On a campus tour stop near Old Main, right about when student guide Chase Jackson’s narrative turned to Western’s natural landscape—its beautiful grounds with adjacent Sehome Hill Arboretum as a backdrop—a prospective student peeled from the group to hug first one tree, then another.
To anyone who has walked Western’s pathways and red bricks, in the shadow of silent giants and century-old treasures, the question is obvious: Can you blame him?
Jackson could not. “That’s me on the inside,” says Jackson, a history/social studies major who keeps a lid on his own arbor love while maintaining tour-guide decorum. On sunny days, the senior will find a spot on the ground in the Bird Sanctuary, a knoll clustered with some of Western’s oldest trees, to study or eat. He lives on campus’s south end, which means he’ll sometimes take a wooded trail through “the Arb” to get to class. “Western’s campus has such calming, beautiful vibes,” he says. “It’s one of my favorite parts of the day, when my stress dissipates.”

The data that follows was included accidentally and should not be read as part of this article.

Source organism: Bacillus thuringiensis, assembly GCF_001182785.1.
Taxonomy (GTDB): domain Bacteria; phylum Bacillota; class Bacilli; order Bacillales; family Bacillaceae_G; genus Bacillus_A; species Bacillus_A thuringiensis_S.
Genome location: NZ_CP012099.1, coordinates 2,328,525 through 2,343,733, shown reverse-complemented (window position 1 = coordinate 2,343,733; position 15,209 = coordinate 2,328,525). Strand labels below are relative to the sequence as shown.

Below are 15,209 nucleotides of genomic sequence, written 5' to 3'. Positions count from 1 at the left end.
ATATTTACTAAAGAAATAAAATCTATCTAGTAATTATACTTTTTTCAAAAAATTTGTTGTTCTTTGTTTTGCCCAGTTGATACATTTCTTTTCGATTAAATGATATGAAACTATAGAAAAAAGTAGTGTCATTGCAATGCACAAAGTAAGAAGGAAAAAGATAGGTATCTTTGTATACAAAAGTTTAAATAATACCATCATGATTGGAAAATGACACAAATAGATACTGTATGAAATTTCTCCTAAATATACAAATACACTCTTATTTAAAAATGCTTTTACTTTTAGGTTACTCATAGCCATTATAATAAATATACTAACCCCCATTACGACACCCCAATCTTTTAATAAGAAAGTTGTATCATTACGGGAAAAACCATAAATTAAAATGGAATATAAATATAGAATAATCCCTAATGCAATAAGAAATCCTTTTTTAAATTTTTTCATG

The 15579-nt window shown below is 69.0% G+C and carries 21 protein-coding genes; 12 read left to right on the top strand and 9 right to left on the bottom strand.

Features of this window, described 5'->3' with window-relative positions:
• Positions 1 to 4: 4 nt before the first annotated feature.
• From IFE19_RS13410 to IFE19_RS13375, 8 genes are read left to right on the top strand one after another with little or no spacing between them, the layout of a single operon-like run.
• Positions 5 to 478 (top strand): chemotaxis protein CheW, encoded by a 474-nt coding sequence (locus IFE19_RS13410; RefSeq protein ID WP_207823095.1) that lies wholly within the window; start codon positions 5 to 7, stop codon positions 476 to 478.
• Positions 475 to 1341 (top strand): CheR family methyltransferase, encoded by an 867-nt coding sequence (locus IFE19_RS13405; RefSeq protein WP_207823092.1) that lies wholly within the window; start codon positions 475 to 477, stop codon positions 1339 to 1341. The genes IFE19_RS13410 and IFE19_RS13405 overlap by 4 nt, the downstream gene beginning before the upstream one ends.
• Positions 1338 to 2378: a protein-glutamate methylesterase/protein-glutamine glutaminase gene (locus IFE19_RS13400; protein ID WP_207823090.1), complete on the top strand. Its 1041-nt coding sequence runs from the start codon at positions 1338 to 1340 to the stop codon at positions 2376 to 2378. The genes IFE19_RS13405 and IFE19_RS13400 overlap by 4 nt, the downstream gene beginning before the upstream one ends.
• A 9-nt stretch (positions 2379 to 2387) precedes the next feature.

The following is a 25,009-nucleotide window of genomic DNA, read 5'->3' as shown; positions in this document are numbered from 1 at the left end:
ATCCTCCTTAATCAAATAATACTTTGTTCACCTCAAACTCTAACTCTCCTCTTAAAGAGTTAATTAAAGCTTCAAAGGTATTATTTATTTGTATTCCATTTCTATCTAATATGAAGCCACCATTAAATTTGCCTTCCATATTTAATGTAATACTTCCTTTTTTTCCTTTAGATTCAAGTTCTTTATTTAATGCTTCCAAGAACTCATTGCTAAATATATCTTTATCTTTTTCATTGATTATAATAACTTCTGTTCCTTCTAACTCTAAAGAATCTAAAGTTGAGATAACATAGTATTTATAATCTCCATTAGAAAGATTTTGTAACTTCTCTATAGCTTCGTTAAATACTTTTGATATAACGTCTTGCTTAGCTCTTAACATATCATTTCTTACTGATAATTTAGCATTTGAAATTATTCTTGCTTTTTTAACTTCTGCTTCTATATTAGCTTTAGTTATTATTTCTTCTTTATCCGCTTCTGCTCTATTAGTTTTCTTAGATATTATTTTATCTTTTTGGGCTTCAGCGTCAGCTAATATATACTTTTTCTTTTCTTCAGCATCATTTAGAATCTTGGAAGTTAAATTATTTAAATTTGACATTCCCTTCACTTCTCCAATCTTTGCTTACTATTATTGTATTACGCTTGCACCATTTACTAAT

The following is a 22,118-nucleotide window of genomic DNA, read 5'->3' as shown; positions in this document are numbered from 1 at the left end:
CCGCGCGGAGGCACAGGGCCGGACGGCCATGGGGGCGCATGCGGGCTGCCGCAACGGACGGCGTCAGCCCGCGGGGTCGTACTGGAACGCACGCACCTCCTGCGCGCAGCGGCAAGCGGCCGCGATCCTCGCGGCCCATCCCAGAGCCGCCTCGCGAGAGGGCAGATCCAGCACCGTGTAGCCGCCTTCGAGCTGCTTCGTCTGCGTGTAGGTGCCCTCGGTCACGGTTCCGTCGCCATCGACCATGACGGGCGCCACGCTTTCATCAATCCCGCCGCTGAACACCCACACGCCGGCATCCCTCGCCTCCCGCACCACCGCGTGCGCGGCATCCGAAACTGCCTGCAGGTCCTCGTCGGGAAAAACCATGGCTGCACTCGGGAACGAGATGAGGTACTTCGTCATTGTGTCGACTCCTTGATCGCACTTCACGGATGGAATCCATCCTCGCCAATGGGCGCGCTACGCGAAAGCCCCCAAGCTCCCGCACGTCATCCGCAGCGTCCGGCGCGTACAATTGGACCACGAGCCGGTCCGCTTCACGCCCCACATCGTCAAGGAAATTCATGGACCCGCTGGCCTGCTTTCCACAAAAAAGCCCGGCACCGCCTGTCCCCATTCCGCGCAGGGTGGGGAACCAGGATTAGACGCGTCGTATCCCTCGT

From the younger, more orderly rows on the newer south campus to the aged beauties on the school’s original lawn, Western’s trees play a role in shaping the school’s identity and sense of place.
Of the thousands of trees on campus, many of them native Douglas firs, red cedars, spruces and maples, what sets Western’s apart is the oddballs. More than 70 different species have grown here, some planted, especially in the school’s early days from 1899 to the 1920s, like ingredients in a family recipe: a little bit of this, a little bit of that.
Leafy elder statesmen
In 2008, Myrl Beck, a retired Western geology professor, published an impressive tree tour guide highlighted by unusual-for-here specimens like the Camperdown Elm on the sanctuary’s northern side, a row of ginkgoes near the Ross Engineering Building, and the sycamore-related plane trees bordering Red Square, among others.